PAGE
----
Jody’s book starts from almost the same premise. More importantly she was part of the Cabinet and so was in a position to help make this new world a reality. As well, she was coming from an Aboriginal context, so there was a real opportunity to cross that divide as well. I hate to say it, but her book clearly outlines why we are a nation more divided than ever. That the Trudeau government has operated almost in parallel to the Trump-styled administration to the south – and as the PM has said on more than one occasion, he admires those totalitarian governments that can get things done. Ironically with all the power he has amassed in the PMO he actually has only accomplished a few things, including getting re-elected. (And, by the way, I will not rant against the LibDipper deal – I said right after the election that if parties really wanted to try out proportional representation a coalition could be the route to go: I just wanted the three opposition parties to do it – at least Singh would have been in the cabinet!!)
There are parts of Jody’s book that make me cringe because in some ways Trudeau has out-harpered Harper. (Sidebar: Harper at least understood economics!) Her description of the challenges a Cabinet Minister had to try to have a conversation with the Prime Minister are sad. That the PMO was so paranoid is aggravating. That competence was only acknowledged if one parroted what the PM wanted, is dangerous. As I say, her book is one tough read – I’m glad she has written it but I think every federal leader should have to respond to how they would do things differently. And then the same probing interviews should be held with every Premier and every Leader of the Opposition in every Province as well as each of the Territories. And the interviews should be recorded and shown on CPAC, Knowledge Network and every private broadcasting network. I am appalled that there hasn’t been more coverage and more challenging of the political leadership as to why they are facilitating this decay of responsibility in our governing systems.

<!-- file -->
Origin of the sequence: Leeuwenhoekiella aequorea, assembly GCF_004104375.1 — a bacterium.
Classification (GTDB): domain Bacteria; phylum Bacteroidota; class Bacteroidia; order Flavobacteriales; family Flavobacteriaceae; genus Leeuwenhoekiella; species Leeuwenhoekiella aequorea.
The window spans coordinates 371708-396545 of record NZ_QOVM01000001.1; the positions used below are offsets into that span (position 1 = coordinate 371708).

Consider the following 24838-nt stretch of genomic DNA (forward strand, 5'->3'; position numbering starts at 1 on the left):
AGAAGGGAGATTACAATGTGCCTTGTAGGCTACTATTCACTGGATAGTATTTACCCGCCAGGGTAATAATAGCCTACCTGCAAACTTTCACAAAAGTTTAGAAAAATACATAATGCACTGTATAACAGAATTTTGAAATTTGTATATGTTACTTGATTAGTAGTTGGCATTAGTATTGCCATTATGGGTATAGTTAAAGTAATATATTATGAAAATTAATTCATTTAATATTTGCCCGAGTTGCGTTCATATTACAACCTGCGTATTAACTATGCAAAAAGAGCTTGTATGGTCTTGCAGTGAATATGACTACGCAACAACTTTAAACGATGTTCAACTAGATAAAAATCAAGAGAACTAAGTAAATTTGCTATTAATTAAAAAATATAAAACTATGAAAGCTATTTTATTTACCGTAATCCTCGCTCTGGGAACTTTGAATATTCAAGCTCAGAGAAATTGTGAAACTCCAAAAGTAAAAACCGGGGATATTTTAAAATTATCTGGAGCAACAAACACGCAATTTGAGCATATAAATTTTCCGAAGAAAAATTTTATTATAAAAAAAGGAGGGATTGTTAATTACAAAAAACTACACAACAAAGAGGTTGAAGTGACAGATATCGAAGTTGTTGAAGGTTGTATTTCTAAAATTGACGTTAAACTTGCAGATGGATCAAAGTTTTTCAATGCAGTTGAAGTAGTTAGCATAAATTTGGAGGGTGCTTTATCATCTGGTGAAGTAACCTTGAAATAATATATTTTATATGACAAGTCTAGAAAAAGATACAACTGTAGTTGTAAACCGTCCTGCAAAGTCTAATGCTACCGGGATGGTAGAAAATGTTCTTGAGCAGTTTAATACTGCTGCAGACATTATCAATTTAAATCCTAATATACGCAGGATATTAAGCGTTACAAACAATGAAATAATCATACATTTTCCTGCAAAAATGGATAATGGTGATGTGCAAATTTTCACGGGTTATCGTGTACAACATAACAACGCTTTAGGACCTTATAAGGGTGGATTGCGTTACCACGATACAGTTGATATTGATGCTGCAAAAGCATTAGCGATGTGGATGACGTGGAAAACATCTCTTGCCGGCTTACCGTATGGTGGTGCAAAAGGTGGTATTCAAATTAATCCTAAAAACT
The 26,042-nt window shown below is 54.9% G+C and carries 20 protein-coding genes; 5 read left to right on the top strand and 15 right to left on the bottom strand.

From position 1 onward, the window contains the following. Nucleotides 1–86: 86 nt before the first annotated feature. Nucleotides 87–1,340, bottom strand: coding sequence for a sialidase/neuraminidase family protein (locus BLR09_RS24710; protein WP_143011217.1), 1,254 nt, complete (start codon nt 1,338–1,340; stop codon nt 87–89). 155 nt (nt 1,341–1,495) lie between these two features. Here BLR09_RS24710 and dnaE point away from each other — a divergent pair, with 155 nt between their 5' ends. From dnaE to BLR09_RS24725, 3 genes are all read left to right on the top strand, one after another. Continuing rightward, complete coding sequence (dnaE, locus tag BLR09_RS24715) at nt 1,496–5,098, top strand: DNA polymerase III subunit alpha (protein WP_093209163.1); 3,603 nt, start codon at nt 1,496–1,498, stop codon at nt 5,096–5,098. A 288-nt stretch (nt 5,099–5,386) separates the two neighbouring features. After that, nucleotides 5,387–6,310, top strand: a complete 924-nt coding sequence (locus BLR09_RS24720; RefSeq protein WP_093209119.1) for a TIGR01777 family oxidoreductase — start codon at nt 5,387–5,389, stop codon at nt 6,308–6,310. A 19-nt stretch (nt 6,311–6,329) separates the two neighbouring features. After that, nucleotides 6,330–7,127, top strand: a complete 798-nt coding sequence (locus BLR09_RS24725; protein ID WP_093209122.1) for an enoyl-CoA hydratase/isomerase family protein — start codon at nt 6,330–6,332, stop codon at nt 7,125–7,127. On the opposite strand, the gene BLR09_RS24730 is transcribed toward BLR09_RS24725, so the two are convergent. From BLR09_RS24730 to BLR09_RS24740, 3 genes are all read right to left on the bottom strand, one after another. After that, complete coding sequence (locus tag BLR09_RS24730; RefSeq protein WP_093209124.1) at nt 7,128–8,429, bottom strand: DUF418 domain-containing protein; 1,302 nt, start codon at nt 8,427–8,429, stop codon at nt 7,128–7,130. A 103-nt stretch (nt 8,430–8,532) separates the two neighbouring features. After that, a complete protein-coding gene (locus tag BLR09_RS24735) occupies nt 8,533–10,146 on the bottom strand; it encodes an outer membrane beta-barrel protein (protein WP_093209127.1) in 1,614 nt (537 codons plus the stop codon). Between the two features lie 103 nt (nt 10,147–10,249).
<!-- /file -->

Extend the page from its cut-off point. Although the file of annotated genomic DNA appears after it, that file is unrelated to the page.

Of course, I think the same thing is true about Chief Louie’s book. Where are the tough journalists – at a time when reconciliation is such a woke term, why aren’t we being inundated with interviews with our leadership peoples and parties asking how they are going to respond? If we ignore these two books, as uncomfortable as they are, we place democracy in peril in this country and we also take an unnecessarily longer time to get through reconciliation to a place where we really do treat each other equally and responsibly. I frankly don’t care what your political stripe is, we need to recognize that we, as a nation, are in serious need of listening to voices that make us uncomfortable by facing up to the twin realities: we aren’t very good at making sure Aboriginal peoples have a real ownership in the land/resources beneath their feet, and we are even worse at listening to them, even when we have invited them into our more inner most circles.
As an old sage once said: Read ‘em and weep!!